US allies around the world are acting like Iran is going to attack Jewish sites as revenge for its nuclear scientist’s assassination, and that it’s happening soon


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Iranian soldiers leave Imamzadeh Saleh shrine in Tehran, Iran, on December 5, 2020. Majid Asgaripour/WANA via Reuters
  • Israel’s latest actions against Iran have left regime hardliners furious and demanding revenge on Israeli or Jewish sites around the world.

  • In the past year alone, the US and Israel have killed Iran’s top military commander, top ally in Iraq, and — most recently — top nuclear scientist.

  • European and Israeli security officials are now preparing for an imminent attack by Iran on their people and agencies, with Israel sending notes of warning to citizens abroad, and European officials heightening surveillance on Jewish sites.

  • “If they [Iran] hit an Israeli target or official somewhere while the US is distracted by the transition and the holidays, I would not be shocked,” one European diplomat said.

  • Visit Business Insider’s homepage for more stories.

Officials in the Gulf and Europe are preparing for imminent attacks by Iran on Israeli or Jewish sites around the world as revenge for the assassination of its top nuclear scientist, Israeli and European officials and security experts told Insider.

In the past year, agents linked to Israel and the US have killed Qassem Soleimani, the top commander of Iran’s regional operations in the Middle East; Abu Mahdi al-Muhandis, Iran’s top ally in Iraq, multiple Iranian and allied Hezbollah commanders in Syria; Abu Mohammed al Masri, a top al Qaeda official believed to be living in Tehran; and, most recently, Mohsen Fakhrizadeh, the head of Iran’s nuclear weapons program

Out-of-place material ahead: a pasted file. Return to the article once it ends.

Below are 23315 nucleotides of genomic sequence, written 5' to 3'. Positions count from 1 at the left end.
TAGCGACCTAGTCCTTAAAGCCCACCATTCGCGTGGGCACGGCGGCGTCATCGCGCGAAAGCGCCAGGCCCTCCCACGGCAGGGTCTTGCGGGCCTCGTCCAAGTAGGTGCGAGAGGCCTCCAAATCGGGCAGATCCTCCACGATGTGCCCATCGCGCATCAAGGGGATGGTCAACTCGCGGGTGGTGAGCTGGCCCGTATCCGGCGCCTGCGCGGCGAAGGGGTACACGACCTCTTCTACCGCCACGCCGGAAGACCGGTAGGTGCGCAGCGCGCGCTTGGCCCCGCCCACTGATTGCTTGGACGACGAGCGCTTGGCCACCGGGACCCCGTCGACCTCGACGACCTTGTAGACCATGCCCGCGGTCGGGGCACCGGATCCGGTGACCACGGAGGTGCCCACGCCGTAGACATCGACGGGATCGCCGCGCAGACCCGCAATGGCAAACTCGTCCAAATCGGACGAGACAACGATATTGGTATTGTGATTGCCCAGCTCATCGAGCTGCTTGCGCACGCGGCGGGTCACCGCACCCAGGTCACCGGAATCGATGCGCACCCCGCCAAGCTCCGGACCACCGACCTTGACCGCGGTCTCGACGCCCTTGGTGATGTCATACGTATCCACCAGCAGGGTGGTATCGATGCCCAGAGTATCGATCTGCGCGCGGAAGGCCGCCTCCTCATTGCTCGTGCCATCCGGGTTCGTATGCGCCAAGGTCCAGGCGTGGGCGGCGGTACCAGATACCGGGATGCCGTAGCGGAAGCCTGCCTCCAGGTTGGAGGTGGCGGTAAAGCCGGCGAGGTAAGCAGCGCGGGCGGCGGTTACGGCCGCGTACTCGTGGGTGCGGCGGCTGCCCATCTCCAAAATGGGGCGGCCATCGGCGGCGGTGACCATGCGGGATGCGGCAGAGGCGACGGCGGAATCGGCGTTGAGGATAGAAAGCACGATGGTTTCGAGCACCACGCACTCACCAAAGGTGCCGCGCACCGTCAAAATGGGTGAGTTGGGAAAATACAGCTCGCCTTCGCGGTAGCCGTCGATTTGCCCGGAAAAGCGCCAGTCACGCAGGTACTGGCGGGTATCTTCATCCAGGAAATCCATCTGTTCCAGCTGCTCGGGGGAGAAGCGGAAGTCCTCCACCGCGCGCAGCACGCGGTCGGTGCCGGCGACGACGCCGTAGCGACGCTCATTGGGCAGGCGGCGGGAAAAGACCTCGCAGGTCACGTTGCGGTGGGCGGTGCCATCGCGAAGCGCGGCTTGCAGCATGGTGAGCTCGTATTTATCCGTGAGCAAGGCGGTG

All of those attacks have left regime hardliners furious and demanding immediate revenge on either US or Israeli targets, the officials and experts said. Those calls are coming despite widespread fears that any aggressive action by Iran could lead to broader military action before President-elect Joe Biden takes office in January.

An Iranian response ‘in the coming weeks’

Since President Donald Trump withdrew from the Iran nuclear deal in 2018, the Islamic regime has generally followed a policy of “strategic patience” in response to provocations from the US or Israel, intelligence officials from Israel and Europe told Insider.

This strategy involves limiting responses to regional or tactical operations, like Iran’s act of revenge after Soleimani’s killing: ballistic missiles to target US facilities in Iraq, which had caused limited damage and casualties.

A military confrontation could “make it harder for future [US] administrations to return to the nuclear deal,” said a European diplomat who participated in the original nuclear talks. The source asked not to be named due to the sensitive nature of the subject, but their identity is known to Insider.

But now, the source said, “Iran has two conflicting policies in place: Patience in responding to Israeli provocations but also the national need to project the ability to deter such attacks.”

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Maj. Gen. Qassem Soleimani’s funeral procession in Tehran on January 6, 2020. Office of the Iranian Supreme Leader via AP

“The latest Israeli actions will put a lot of pressure on the elements in Iran, who might not be friendly to the West, but see a value in negotiating a new deal as cleanly as possible with Biden.”

“Hardliners – some of whom control aspects of the Iranian services more than capable of planning attacks on their own – reject this, and are currently making their case that Iran cannot negotiate with enemies that regularly humiliate them without first responding in kind,” the diplomat said.